Rare earths are notoriously hard to separate from one another. In fact the hardest part about discovering some of them was proving that a substance thought to be a single pure element was in fact a mixture of several extremely similar ones.
Since they are chemically so similar, it's not surprising that they also occur together in nature: Ores that contain one inevitably contain several of the others as well. This, combined with the difficulty of separating them, made them quite rare and unusual in pure form, until the development of modern, efficient separation techniques.
But their very chemical similarity also means that in many cases it's really not necessary to separate them in the first place. If cerium will do, then so will lanthanum, or half a dozen others. A case in point is lighter "flints" which are actually made of a mixture of rare earths, primarily cerium and lanthanum, alloyed with iron. The exact ratio of rare earths in a given lighter flint isn't determined by some formula, it's determined by whatever came out of the mine that day. It would be entirely pointless to separate out and use just one in pure form: It would work, by why bother when the raw mixture works just as well?
This mischmetal has not been alloyed with iron, as it would be in a flint: It's a mixture of predominantly cerium (54% cerium is a common for mischmetal), with most of the remainder being lanthanum. Others in the lanthanide series most likely contribute a few percent of the total.
It's very sparky! Just shaving it with a knife produces sparks, a bit like you get when grinding iron on a grinding wheel, except you don't need the grinding wheel. (You can see that I've scraped the oxide coating off one face, a task for which I used a utility knife and file, producing great quantities of sparks in the process.) It's said that blocks like this are sometimes dragged underneath cars to produce a shower of sparks for special effects in movies or performances.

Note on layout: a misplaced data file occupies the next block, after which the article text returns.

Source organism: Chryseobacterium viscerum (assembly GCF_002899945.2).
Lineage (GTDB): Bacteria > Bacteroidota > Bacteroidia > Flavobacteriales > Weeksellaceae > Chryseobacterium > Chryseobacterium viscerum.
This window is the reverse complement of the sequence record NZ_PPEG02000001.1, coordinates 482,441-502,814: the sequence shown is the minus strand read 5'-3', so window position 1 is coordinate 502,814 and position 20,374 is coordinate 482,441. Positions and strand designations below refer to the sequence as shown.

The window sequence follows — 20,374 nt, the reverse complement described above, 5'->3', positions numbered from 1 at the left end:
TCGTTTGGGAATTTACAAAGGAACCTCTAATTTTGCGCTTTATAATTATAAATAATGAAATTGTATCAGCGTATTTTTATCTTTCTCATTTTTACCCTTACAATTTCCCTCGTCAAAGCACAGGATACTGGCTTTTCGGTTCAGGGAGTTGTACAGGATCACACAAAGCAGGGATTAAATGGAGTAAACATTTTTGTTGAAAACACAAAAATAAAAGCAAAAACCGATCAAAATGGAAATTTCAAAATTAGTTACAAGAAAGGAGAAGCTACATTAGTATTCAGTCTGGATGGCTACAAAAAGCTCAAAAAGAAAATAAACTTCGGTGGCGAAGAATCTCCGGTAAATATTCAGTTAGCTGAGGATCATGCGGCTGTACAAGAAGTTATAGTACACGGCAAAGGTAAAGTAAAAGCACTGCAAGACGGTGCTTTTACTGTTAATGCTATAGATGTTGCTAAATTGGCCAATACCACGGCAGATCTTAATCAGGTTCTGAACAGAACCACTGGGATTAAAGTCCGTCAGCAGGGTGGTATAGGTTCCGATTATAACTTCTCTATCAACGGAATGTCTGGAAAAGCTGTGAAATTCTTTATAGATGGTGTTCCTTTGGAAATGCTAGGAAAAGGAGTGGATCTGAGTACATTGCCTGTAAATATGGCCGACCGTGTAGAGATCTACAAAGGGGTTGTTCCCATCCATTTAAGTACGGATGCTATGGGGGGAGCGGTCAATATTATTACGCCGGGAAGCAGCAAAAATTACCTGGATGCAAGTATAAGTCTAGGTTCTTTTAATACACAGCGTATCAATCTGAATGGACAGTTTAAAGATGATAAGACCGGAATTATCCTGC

It's a bit like super-sensitive magnesium. Magnesium shavings will also burn, just not spontaneously like those off this block. Blocks of magnesium are commonly sold as camp fire starters, but this stuff would work way better! In fact, to start the shavings off a magnesium fire starter, you use a flint made with this stuff.
When it burns, it burns much the same way as magnesium. Metal fire is very different in appearance from wood, paper, oil, or other types of fire. One reason is that in most fires what's burning is primarily gas driven off from the solid or liquid material. Thus you get bright tongues of flame flickering above whatever is burning. But in a metal fire there is no vapor given off, so only the solid (or if it gets hot enough, liquid) metal is burning. This makes for a very compact point source of light, rather than a spread-out flame. Normal flames also tend to be yellow almost all the time, due in part to the strong yellow-orange emission line of sodium, which is present in some quantity in nearly all natural materials. Metal fires on the other hand tend to be whiter, magnesium being a particularly good example of a very, very white flame.
Another difference is that the metal oxides that build up from burning metal are extremely resistant to heat (magnesium oxide is a common ingredient in high temperature insulation), and totally non-volatile (unlike the carbon dioxide that results from burning organic matter, which is a gas). Thus as metal is burning, it tends to form a crust of oxide around itself which slowly chokes off the flow of oxygen, causing the remaining metal to burn more and more slowly. (I have a story about burning magnesium which includes photographs of this lovely phenomenon.)
I haven't yet set a whole block of this stuff on fire, but I've ordered a couple more and will update when I have pictures of what happens when you actually get a big chunk of it going. I'm betting that blocks of it burn a lot like blocks of magnesium, just faster. Of course I could be wrong: The added rate of reaction could blow off the oxide fast enough to avoid congestion, resulting in a much more dramatic and complete combustion. We shall see.
Source: United Nuclear
Contributor: Theodore Gray
Acquired: 3 July, 2006
Text Updated: 4 July, 2006